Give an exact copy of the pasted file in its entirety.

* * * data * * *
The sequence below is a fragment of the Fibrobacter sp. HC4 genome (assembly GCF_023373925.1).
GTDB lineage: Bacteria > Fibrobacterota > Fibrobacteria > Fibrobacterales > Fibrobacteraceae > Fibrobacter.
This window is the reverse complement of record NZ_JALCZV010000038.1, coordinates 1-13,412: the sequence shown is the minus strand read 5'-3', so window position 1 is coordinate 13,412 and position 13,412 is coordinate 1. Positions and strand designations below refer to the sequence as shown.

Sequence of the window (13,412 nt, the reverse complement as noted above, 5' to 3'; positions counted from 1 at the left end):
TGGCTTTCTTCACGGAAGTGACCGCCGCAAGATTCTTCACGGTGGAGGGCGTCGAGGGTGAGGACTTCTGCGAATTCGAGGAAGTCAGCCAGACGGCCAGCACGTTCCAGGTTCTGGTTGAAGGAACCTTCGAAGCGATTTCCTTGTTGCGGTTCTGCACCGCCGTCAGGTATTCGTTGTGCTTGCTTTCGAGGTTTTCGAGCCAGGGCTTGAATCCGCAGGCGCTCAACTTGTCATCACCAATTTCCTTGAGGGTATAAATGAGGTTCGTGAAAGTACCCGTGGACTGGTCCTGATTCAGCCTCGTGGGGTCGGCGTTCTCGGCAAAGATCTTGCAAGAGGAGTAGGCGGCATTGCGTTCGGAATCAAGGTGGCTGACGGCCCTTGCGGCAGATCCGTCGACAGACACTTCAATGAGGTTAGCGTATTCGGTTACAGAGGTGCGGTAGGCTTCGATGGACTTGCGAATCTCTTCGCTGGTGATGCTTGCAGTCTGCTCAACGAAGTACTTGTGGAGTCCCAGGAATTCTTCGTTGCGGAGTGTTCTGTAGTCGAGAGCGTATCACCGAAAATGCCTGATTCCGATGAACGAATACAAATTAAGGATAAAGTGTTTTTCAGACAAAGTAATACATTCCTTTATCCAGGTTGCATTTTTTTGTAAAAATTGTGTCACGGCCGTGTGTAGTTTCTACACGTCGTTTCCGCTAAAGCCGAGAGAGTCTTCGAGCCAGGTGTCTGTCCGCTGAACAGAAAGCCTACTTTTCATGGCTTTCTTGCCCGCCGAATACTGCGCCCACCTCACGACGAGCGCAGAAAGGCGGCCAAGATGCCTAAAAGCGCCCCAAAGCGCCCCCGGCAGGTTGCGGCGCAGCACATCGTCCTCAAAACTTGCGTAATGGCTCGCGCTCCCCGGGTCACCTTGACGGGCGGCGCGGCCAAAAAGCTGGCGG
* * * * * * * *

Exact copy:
The sequence below is a fragment of the Fibrobacter sp. HC4 genome (assembly GCF_023373925.1).
GTDB lineage: Bacteria > Fibrobacterota > Fibrobacteria > Fibrobacterales > Fibrobacteraceae > Fibrobacter.
This window is the reverse complement of record NZ_JALCZV010000038.1, coordinates 1-13,412: the sequence shown is the minus strand read 5'-3', so window position 1 is coordinate 13,412 and position 13,412 is coordinate 1. Positions and strand designations below refer to the sequence as shown.

Sequence of the window (13,412 nt, the reverse complement as noted above, 5' to 3'; positions counted from 1 at the left end):
TGGCTTTCTTCACGGAAGTGACCGCCGCAAGATTCTTCACGGTGGAGGGCGTCGAGGGTGAGGACTTCTGCGAATTCGAGGAAGTCAGCCAGACGGCCAGCACGTTCCAGGTTCTGGTTGAAGGAACCTTCGAAGCGATTTCCTTGTTGCGGTTCTGCACCGCCGTCAGGTATTCGTTGTGCTTGCTTTCGAGGTTTTCGAGCCAGGGCTTGAATCCGCAGGCGCTCAACTTGTCATCACCAATTTCCTTGAGGGTATAAATGAGGTTCGTGAAAGTACCCGTGGACTGGTCCTGATTCAGCCTCGTGGGGTCGGCGTTCTCGGCAAAGATCTTGCAAGAGGAGTAGGCGGCATTGCGTTCGGAATCAAGGTGGCTGACGGCCCTTGCGGCAGATCCGTCGACAGACACTTCAATGAGGTTAGCGTATTCGGTTACAGAGGTGCGGTAGGCTTCGATGGACTTGCGAATCTCTTCGCTGGTGATGCTTGCAGTCTGCTCAACGAAGTACTTGTGGAGTCCCAGGAATTCTTCGTTGCGGAGTGTTCTGTAGTCGAGAGCGTATCACCGAAAATGCCTGATTCCGATGAACGAATACAAATTAAGGATAAAGTGTTTTTCAGACAAAGTAATACATTCCTTTATCCAGGTTGCATTTTTTTGTAAAAATTGTGTCACGGCCGTGTGTAGTTTCTACACGTCGTTTCCGCTAAAGCCGAGAGAGTCTTCGAGCCAGGTGTCTGTCCGCTGAACAGAAAGCCTACTTTTCATGGCTTTCTTGCCCGCCGAATACTGCGCCCACCTCACGACGAGCGCAGAAAGGCGGCCAAGATGCCTAAAAGCGCCCCAAAGCGCCCCCGGCAGGTTGCGGCGCAGCACATCGTCCTCAAAACTTGCGTAATGGCTCGCGCTCCCCGGGTCACCTTGACGGGCGGCGCGGCCAAAAAGCTGGCGG